Driving report Yamaha XVS 650 Drag Star

Driving report, Yamaha XVS 650 Drag Star

Yamaha XVS 650 Drag Star

After the fat Royal Star, the little Drag Star appears in the chopper firmament. An XV 535 descendant that targets Honda’s VT 600 and Kawasaki’s VN 800 Classic.

The first news that Yamaha is building a new, small chopper, the editorial team was relaxed.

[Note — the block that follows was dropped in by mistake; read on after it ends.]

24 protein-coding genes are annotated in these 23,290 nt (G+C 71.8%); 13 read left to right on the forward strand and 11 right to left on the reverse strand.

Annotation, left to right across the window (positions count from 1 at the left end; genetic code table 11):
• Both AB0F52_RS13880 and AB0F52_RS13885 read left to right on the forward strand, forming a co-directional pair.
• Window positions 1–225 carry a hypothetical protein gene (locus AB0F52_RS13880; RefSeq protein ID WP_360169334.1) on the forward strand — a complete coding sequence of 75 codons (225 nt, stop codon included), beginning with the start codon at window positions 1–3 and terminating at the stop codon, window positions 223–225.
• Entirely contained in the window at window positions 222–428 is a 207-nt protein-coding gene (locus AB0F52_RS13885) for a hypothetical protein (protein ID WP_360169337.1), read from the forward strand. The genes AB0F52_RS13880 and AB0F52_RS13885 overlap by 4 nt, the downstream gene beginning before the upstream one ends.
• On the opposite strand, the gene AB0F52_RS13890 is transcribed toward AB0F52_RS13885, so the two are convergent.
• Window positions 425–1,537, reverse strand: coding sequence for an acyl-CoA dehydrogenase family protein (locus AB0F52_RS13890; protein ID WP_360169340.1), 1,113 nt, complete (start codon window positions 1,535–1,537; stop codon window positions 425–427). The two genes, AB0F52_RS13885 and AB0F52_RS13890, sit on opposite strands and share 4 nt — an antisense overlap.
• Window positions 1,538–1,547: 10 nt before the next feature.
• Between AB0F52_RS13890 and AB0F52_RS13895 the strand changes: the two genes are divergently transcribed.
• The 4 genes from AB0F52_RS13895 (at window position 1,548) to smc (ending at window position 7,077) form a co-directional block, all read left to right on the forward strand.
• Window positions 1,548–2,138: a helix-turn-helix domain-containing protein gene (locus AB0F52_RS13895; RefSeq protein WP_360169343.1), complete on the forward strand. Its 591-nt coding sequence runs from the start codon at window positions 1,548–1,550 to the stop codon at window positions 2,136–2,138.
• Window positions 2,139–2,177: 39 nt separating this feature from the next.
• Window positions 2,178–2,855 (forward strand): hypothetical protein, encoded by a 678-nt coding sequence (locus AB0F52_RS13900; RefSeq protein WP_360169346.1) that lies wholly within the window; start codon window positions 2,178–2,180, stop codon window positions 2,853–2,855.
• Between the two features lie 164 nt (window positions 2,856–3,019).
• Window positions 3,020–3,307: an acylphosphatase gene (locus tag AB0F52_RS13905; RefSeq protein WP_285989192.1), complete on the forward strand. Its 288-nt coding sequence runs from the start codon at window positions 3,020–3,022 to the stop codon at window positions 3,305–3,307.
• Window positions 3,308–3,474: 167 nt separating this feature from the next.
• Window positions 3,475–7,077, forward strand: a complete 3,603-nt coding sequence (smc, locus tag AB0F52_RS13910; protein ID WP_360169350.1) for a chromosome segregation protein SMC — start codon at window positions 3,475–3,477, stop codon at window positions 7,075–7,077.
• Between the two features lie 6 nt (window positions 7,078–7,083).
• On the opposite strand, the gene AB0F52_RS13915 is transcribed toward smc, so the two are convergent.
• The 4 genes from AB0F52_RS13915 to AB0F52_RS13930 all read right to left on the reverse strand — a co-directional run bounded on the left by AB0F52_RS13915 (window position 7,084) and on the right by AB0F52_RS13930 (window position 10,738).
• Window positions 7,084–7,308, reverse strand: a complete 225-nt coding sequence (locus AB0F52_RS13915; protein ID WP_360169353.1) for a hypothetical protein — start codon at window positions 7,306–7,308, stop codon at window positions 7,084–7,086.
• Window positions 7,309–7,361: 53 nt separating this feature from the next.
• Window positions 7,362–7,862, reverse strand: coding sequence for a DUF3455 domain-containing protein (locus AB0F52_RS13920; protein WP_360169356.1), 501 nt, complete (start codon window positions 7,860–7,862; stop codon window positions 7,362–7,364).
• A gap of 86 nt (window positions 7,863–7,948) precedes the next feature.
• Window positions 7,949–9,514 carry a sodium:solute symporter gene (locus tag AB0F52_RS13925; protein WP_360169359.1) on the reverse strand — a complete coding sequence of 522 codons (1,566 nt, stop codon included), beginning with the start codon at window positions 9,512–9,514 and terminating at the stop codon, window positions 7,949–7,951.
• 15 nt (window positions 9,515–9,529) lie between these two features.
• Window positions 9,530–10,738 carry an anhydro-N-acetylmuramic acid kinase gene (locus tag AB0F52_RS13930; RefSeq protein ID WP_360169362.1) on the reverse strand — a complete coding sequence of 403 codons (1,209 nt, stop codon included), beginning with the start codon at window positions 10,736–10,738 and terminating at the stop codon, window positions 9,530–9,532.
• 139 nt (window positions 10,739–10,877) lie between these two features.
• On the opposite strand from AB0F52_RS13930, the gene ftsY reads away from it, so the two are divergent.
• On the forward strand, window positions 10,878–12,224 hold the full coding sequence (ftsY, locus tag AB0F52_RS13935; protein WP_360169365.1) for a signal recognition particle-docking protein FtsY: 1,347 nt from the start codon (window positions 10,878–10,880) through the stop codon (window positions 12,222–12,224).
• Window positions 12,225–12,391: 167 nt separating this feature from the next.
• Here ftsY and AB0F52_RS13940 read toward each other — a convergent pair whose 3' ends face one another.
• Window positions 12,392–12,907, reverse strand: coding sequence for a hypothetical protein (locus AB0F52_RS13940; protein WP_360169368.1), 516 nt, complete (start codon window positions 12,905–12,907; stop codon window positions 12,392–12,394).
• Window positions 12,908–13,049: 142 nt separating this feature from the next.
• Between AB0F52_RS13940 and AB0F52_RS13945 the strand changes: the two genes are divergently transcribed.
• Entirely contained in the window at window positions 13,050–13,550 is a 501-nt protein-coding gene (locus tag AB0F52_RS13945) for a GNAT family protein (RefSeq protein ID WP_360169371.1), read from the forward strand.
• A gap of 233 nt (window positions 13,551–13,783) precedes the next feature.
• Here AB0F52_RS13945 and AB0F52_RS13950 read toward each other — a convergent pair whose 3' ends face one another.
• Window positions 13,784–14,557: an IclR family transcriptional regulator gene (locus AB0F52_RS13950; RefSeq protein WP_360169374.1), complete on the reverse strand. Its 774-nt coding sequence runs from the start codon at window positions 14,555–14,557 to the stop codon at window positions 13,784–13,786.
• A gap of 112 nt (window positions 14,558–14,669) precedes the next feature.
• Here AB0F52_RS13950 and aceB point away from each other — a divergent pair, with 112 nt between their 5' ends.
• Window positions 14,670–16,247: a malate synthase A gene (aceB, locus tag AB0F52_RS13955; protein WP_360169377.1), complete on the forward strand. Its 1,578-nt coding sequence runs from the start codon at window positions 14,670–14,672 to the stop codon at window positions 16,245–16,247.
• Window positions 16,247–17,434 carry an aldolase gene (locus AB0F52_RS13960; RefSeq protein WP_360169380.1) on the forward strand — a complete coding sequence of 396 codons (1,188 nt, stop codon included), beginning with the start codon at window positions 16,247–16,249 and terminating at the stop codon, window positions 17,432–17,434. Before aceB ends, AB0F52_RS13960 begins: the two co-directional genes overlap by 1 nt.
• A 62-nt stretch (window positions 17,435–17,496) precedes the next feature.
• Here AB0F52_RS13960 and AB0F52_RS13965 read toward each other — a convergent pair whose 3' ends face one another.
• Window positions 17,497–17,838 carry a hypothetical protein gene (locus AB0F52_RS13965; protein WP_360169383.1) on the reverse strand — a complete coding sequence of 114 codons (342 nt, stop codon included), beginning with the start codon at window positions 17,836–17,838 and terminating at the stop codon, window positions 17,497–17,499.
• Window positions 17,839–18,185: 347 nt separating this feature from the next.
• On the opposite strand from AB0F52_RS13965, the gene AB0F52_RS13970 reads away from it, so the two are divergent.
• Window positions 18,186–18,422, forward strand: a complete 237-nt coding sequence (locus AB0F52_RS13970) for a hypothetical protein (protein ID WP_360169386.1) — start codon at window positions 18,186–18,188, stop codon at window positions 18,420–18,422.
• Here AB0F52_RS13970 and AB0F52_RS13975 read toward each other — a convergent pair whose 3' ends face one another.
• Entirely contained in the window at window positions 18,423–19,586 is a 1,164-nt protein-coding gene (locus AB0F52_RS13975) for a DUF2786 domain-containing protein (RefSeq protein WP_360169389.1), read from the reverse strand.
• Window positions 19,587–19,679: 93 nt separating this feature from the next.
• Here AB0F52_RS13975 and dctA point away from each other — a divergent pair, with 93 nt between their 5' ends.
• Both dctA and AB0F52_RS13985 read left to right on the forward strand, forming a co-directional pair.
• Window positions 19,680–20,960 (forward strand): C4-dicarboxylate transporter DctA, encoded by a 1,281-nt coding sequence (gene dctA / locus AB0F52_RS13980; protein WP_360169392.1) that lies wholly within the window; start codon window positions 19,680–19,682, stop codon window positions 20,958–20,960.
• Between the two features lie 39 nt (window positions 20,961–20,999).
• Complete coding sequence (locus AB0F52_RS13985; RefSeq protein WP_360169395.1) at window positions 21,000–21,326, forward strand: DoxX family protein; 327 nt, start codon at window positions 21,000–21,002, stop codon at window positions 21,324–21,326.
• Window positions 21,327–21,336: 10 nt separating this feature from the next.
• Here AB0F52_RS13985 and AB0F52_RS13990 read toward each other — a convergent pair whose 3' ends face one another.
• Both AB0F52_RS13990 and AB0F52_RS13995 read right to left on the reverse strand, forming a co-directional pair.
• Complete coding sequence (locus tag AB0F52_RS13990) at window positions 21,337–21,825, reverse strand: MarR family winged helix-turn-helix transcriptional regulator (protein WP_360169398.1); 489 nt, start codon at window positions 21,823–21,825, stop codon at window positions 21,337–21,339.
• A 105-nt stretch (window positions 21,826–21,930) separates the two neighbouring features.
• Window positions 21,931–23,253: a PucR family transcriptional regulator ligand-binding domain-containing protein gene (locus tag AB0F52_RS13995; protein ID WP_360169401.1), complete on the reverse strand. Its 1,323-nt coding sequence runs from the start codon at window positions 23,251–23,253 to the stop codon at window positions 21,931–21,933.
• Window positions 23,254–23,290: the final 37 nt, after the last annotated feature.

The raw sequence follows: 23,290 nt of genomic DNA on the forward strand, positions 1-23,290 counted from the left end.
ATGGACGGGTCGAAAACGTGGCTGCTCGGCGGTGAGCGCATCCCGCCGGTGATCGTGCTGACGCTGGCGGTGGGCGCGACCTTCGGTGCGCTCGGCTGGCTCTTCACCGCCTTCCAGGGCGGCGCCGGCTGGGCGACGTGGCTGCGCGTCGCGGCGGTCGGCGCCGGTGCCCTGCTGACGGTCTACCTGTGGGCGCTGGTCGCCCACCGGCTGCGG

Nobody seemed surprised. After all, the XV 535 is getting on in years and has now been sold so often that – to put it bluntly – every motorcyclist household should soon have a small Virago. The second piece of news was astonishing. The XV 535 will of course remain in the range, after all, the interest among newcomers and those returning who are looking for an affordable motorcycle is unbroken. The new one, the XVS 650 Drag Star, is a completely different motorcycle and intended for a completely different group of buyers. True to style and based on the American model: massive tank, widely spaced, massive fork tubes, massive fork bridges, narrow front wheel, but an all the thicker rear wheel roller, a duck-tail-shaped rear fender. The V-Twin is right in the middle. An engine that tried to create the appearance of a large-displacement structure in the XV 535 with a few sheet metal dummies here and there and finely ribbed cylinders and heads. The Drag Star continues the fraudulent labeling even more specifically. The lids on the engine block and elsewhere are larger, the chrome is even more lavishly distributed. In addition, nostalgic style elements are skilfully staged. For example the frame, a double loop structure, the tubes of which merge into the triangular swing arm towards the rear, as if the frame were rigid and directly coupled to the rear wheel axle. Then the angle drive, a component that looks like it came from the 1930s, plus an open-running cardan shaft, so the invitation to a test drive to Japan could still be very interesting. Should Yamaha have succeeded in putting a chopper on the big wheels, as beautiful as a Honda VT 600 C or as perfectly trimmed for Harley as a Kawasaki VN 800 Classic? Only the information about the drive of the new ones initially irritated. The 70-degree V-two-cylinder from the XV 535 is actually not chopper-like at all. The 44 hp engine in the little Virago, thanks to its maneuverability and consistent performance characteristics, tends to play the role of a gentle tourer rather than a rough chopper, but this was apparently easy to change. With a modified crankshaft with a longer stroke, new connecting rods and cylinders with a larger bore, the Drag Star has a displacement of 649 cm³. More was not possible. The capacities offered by the XV 535 engine have been exhausted. Changed cam profiles, a modified combustion chamber shape and smaller 28 millimeter carburettors with sensors for detecting the throttle valve position for the map control also influence the other character that the Drag Star specifies. The maximum torque is already at 3000 and not only at 6000 tours as with the XV 535. More power in the lower and middle speed range are the result of the sum of the measures. However, Yamaha did not want to give exact details any more than about the top performance of the drag star. However, it was suggested that the engine might have lost a bit at the top in favor of a fuller power curve, but with choppers it is of secondary importance anyway. The main thing is that the draft is right. During the first test drive, MOTORRAD was curious to see how well the Drag Star engine played its role as a powerful, but nonetheless small chopper drive. From the first few meters the signs were good. Accompanied by a rough, somewhat uneven engine run, the Drag Star glides chugging up and away from the lowest speeds. Shift through the five gears – the revised gearbox can be operated more precisely than the doughy XV counterpart – and from around 40 km / h you can leave the gearbox untouched for the rest of the journey. From now on, all you have to do is open the gas and the Drag Star accelerates so powerfully and gently, vibrating, as if it still had one or two hundred cubic centimeters of displacement in reserve. The higher the speed, the stronger the vibrations. And the performance curve flattens out significantly in the upper third of the speed. The engine can only be revved up slowly and encouraged to accelerate further. But the drag star is not good for lawn anyway. That alone forbids the attitude. With the handlebars protruding and the wide, 16-liter fuel tank, the driver is exposed to wind and weather. On the Drag Star even more than on any other chopper. In addition, the footrests are positioned very far forward so that the knees are hardly bent. A thoroughly relaxed and relaxed seating position and on top of that practical. The XVS 650, which weighs 227 kilograms, can be maneuvered forwards and backwards and in a circle with the feet without any annoying stops. The Drag Star is easy to handle thanks to its seat height of just 695 millimeters. In the Japanese version, it is even four centimeters lower – the seat cushion is less padded. But at Yamaha they are convinced that Germans wind down more kilometers than usual and therefore expect more seating comfort. They get it and a telescopic fork that swallows bumps sensitively. The central spring strut also does its job well on bad roads, but shows its harder side in short, hard impacts. On the other hand, you shouldn’t expect too much maneuverability with a 1600 millimeter wheelbase and 153 millimeter caster. In return, the Drag Star runs around every corner with great precision and stability. She only has her problems with brisk driving. Not because of the brakes, which decelerate reasonably well and can be dosed well at the front and rear. But the footrests touch the ground too early, scraping across the rough asphalt with an ugly noise. Not earlier than with the others, too, says Yamaha about the criticism and makes no secret of the fact that the comparison to Honda’s VT 600 C and Kawasaki’s VN 800 Classic is pulled. It should therefore be clear that the XV 535 will continue to be inexpensive without competition. One can only hope that the Drag Star will be found at the lower limit of the two competitors. We will know at the IFMA in Cologne.